A Social Security employee fired for his part in an income tax fraud scheme involving several agency employees has won a partial reprieve from the federal appeals court as his case is sent back to the Merit Systems Protection Board for more work. (Williams v. Social Security Administration, C.A.F.C. No. 2009-3020, 11/9/09) The facts are taken straight from the court’s opinion.
Stephen Williams, a mailroom worker in Baltimore, Maryland got caught up in the income tax fraud scheme that apparently was sponsored by a co-worker, Joel Edwards. It started when Williams had Edwards prepare and file his tax return. In that return, Williams improperly claimed children who were not his as dependents on his federal tax returns. Apparently Edwards had the father of these children provide their social security numbers so he could include them on Williams’ return thus giving him several illegal deductions. (Opinion, p. 2)
The Internal Revenue Service and the agency’s Inspector General became aware of the tax fraud scheme and were investigating while Williams was promoted more than once by supervisors who had not been made aware of the scheme. Apparently his new position gave Williams access to a database of social security numbers. (p. 2)
Eventually a criminal case for tax fraud was brought against Edwards. Williams was listed by name in the criminal information, along with several other Social Security employees. Edwards pleaded guilty and the case hit the newspapers. The story indicated that the fraud scheme involved other unnamed Social Security employees. At this point the agency quickly detailed Williams to a position that did not give him access to the database of social security numbers. (pp. 2-3)
Several months later the agency fired Williams for “conduct unbecoming of a federal employee.” (p. 3) In the decision letter, the deciding official underscored the connection between Williams’ conduct and the fact that “the problem of identity fraud through the misuse of Social Security Numbers is one of the biggest problems facing the Agency.” (pp. 3-4)
The Merit Systems Protection Board affirmed, ruling that there was a nexus between Williams’ offense and the efficiency of the service. The Board further found that removal was reasonable given the agency’s mission and the seriousness of the charge. (p. 4)
Williams took his case to the Federal Circuit Court of Appeals. He tried to argue that the agency failed to show a nexus, but the court simply did not buy this argument: “Williams filed a federal tax return listing the Social Security numbers of two children, not his own, whom he illegally claimed as dependents…Social Security justifiably concluded that an employee who engaged in such misconduct could well again misuse Social Security numbers at some point in the future.” (p. 4)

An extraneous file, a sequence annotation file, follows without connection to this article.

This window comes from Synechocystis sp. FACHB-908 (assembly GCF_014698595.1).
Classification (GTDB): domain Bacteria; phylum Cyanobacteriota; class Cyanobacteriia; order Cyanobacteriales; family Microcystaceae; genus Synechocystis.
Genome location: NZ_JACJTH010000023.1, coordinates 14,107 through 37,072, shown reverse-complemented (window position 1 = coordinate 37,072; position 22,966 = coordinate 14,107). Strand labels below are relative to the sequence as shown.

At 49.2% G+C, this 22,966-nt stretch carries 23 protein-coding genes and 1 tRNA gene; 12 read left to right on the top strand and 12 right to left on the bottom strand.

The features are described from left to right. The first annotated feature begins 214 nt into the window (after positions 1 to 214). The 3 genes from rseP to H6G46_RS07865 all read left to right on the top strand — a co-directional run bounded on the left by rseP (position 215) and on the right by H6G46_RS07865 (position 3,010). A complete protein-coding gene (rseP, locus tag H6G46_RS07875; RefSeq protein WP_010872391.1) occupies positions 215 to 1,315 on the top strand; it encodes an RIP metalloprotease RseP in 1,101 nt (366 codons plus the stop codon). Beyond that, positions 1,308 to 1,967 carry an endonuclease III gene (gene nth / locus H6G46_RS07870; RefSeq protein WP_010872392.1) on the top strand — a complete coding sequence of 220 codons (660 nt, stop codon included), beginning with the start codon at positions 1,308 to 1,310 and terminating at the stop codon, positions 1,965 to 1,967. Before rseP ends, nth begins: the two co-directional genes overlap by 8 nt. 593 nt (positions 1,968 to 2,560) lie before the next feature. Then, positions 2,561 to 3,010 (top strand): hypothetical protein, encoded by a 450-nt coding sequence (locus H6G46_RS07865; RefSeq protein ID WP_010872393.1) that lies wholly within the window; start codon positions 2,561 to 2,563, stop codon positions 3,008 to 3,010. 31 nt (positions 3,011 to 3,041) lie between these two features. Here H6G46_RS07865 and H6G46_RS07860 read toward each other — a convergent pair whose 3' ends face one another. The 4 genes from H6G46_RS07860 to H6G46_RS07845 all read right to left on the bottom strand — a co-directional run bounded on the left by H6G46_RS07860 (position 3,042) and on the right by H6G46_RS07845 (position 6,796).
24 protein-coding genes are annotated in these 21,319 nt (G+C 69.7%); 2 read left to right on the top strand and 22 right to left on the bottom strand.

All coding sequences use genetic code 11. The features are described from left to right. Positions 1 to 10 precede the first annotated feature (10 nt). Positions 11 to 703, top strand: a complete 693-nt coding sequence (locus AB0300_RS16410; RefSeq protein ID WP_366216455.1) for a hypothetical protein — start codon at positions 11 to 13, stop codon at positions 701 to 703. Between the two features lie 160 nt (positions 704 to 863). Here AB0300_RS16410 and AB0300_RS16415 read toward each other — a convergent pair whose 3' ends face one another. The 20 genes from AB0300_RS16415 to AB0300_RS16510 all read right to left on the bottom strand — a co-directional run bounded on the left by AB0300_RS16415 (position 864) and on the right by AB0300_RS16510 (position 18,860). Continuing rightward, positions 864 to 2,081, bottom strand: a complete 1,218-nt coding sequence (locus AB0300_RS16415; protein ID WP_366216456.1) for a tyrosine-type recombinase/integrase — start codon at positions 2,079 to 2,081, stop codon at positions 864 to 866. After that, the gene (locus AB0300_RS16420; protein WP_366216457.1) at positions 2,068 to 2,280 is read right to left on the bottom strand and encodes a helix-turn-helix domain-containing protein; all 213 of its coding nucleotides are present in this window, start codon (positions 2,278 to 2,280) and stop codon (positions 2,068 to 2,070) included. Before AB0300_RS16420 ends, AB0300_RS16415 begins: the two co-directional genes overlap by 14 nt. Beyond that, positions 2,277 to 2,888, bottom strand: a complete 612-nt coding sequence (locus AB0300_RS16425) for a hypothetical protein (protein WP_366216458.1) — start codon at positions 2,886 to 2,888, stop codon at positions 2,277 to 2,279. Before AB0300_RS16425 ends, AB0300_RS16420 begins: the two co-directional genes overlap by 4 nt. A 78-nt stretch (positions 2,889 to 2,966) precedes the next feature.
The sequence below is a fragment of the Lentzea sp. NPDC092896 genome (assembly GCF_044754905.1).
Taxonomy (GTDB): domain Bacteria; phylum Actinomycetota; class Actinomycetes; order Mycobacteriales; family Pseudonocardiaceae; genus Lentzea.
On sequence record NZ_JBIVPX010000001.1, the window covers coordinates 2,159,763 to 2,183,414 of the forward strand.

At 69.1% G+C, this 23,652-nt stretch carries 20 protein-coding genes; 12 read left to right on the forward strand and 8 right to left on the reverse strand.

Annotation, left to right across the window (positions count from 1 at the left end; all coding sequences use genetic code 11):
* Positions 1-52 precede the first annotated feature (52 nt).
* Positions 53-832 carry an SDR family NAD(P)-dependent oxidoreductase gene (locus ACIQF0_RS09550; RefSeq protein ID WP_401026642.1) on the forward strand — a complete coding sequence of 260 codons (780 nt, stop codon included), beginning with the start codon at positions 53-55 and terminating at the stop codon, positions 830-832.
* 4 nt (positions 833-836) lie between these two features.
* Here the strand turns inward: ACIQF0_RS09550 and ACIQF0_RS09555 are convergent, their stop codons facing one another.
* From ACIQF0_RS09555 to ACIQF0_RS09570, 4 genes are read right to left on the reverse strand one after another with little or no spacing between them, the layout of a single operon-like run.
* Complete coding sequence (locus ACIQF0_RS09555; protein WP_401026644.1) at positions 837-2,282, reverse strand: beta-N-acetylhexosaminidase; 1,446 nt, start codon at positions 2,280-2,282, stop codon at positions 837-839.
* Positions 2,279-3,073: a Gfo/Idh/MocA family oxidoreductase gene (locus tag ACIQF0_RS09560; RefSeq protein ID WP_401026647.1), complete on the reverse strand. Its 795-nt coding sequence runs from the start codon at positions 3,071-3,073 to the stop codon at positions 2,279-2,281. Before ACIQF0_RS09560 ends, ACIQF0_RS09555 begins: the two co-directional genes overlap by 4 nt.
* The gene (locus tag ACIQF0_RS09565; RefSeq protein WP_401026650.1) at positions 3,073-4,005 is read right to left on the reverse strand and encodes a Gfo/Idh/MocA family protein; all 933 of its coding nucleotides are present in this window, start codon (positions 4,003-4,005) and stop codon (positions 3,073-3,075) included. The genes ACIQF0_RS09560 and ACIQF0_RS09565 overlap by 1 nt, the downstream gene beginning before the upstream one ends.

Williams also tried arguing that the agency’s failure to act for some six years after the misconduct showed that he was trustworthy, particularly since the agency had actually promoted him during this time. The MSPB had found this fact “troubling,” but concluded that it did not make discipline against Williams inappropriate. (p. 5) Once the immediate supervisor knew about Williams’ involvement in the scheme, he moved out to take action. Moreover, the U.S. Attorney’s office had asked the agency not to take action against any of the participants in the scheme until they could deal with all of them. (p. 5)
Williams hit pay dirt with his final argument. He pointed to his “disparate treatment” when considering how the agency had dealt with Edwards, the scheme’s mastermind. He told the court that the agency had re-employed Edwards yet fired him. This gave the court some pause: “If those are the facts, they would appear to raise a serious question about the reasonableness of Williams’ penalty of removal. Edwards was more culpable than Williams.” (p. 6)
Apparently the only reference by the MSPB to the disparate treatment argument is in a footnote to its decision that pointed out that it was not relevant how Edwards was treated since he was not in the same chain of command and “therefore not similarly situated for purposes of a disparate treatment claim.” (p. 6) While the different chains of command “may sometimes justify different penalties” the court is clearly troubled by the lack of information and explanation in the Board’s decision on this point. Acknowledging that the agency’s attorney gave an explanation, the court pointed out that it decides “cases on the record before us, not on the basis of facts stated by counsel.” (p. 7)
The case has been bounced back to the MSPB for full development of the facts surrounding Edwards’ employment, reach its conclusions, and make a new decision on penalty based on the augmented record. (p. 8)
The upshot is that Williams has won a reprieve.